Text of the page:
The proposed cuts would mean a decrease of one krona per litre at the pump from January 1st, 2023.
It consists of a further cut to the temporary energy tax cut on petrol and diesel which was already in place, meaning taxes on fuel will go down to 80 öre per litre, as well as a cut on VAT.
The Sweden Democrat economic spokesperson Oscar Sjöstedt said that the package of fuel cuts his party is proposing alongside the government includes three posts.
These are an increase in the travel rebate offered to those driving to work in their own car from 18.50 kronor to 25 kronor per 10km, a decrease of the “reduction obligation”, the rule that fossil fuels must be mixed with more expensive biofuels, to the minimum EU level (resulting in a 4-5 kronor price decrease per litre of fuel), and this 80 öre per litre fuel tax cut.
Despite these measures, this is still a long way off election promises made by the Sweden Democrats, who promised a 10 kronor cut on the price of diesel and a 6.50 kronor cut on the price of petrol.
The Moderates and Christian Democrats – two of the parties in government – also promised to cut fuel prices during the election.
“I would have liked to go a little bit further on this, even though this is the single largest investment we’re making in our budget proposal,” Sjöstedt said.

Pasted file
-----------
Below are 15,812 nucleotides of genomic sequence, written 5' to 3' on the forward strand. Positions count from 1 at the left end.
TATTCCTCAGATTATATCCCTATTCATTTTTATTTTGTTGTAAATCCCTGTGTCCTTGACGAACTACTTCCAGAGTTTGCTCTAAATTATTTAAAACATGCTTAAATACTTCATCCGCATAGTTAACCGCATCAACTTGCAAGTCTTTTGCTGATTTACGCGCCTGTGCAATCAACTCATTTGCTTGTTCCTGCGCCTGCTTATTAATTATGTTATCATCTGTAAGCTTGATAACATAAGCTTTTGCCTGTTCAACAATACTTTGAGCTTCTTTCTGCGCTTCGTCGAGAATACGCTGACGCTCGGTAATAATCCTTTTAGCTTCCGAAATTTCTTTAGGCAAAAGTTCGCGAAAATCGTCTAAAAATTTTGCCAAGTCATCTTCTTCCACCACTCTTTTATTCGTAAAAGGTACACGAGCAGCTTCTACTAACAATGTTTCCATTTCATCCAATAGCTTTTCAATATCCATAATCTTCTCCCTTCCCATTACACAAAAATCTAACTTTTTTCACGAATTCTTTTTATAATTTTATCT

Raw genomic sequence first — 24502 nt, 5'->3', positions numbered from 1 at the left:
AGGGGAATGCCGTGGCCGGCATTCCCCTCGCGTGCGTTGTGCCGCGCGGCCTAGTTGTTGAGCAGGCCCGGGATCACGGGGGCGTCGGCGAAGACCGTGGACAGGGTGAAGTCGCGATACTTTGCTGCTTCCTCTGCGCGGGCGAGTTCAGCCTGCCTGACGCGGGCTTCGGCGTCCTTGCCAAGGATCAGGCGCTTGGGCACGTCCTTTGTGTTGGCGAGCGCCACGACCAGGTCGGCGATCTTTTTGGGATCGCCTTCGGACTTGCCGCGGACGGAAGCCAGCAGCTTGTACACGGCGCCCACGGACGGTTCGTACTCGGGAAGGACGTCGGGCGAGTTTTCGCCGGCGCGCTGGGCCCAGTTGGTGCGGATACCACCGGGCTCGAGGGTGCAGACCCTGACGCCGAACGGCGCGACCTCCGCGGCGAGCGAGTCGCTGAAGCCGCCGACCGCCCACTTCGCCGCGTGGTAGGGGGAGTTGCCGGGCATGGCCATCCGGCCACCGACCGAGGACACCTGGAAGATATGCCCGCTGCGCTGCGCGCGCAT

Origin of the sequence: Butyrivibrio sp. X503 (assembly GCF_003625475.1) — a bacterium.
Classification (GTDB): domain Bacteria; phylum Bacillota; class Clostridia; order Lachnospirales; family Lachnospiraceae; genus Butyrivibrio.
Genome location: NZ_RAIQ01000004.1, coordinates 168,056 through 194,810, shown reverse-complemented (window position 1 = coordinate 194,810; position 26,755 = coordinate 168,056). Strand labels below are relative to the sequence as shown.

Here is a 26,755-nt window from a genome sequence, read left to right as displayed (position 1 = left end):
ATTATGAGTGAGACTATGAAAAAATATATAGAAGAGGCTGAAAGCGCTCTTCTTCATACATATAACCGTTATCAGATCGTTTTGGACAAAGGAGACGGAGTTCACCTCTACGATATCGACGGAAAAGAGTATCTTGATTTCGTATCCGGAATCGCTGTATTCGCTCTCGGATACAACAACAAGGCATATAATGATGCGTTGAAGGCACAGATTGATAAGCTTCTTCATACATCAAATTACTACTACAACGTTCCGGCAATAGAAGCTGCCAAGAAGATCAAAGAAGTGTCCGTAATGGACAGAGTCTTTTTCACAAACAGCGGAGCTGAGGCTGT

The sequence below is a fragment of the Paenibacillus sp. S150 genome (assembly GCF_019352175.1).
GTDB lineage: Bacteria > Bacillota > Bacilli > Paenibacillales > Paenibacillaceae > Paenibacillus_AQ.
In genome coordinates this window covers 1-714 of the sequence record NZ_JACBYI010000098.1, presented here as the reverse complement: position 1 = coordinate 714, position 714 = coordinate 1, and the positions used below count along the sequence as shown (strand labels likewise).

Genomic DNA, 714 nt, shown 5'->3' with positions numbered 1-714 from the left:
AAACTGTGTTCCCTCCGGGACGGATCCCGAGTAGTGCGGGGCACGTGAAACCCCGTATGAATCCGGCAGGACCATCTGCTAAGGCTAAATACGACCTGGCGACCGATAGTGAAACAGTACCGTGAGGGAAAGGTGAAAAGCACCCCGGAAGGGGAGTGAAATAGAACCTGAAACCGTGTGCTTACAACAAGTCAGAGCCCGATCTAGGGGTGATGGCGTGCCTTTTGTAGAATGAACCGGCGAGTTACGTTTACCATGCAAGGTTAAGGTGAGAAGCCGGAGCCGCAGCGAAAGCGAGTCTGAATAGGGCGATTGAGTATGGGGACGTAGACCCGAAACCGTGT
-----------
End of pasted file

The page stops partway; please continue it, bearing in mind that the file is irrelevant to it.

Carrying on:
It’s an expensive post – the proposal being put forward is expected to cost the government 6.7 billion kronor next year.
“At the same time, in a situation where inflation is almost in double digits, it’s dangerous to pursue an expansive fiscal policy. If anything, it should be contractionary,” he said.
He explained that the budget proposal will be neutral, with a slight focus on tighter finances. He did not comment on how the tax cut would be funded.
The budget will be presented on November 8th.
The tax cut is likely to increase Sweden’s carbon dioxide emissions as the price drops and demand increases.
“That could happen,” Sjöstedt said, “But at the same time the situation is unsustainable. We can’t incapacitate our own households and companies.”
“The world doesn’t benefit from us being worse off.”
There will be “quite significant” measures in the other direction, Sjöstedt said, mentioning a measure in the previous right-wing budget about investing in charging posts for electric cars.
Sweden has also been given approval from the EU Commission to introduce a three-month temporary further cut on energy taxes during November, December and January. That opportunity is open to the government, if they choose to take it.
On October 1st, a tax cut equal to a 1.30 kronor cut on at-pump fuel prices also expired.
Sjöstedt said there could be further tax cuts in the future, depending on how high energy prices are.
“Definitely,” he said. “We have checkpoints every year where we see the direction prices on the global market are heading.”
“This is a parameter completely out of our control, which is basically impossible for the government to influence.”
“If diesel prices were at 13 kronor, I wouldn’t start negotiating huge tax cuts because there would be no need,” he added.
The government is aiming to implement the decrease in the reduction obligation – mixing biofuels into petrol and diesel – to the EU’s minimum level in 2024.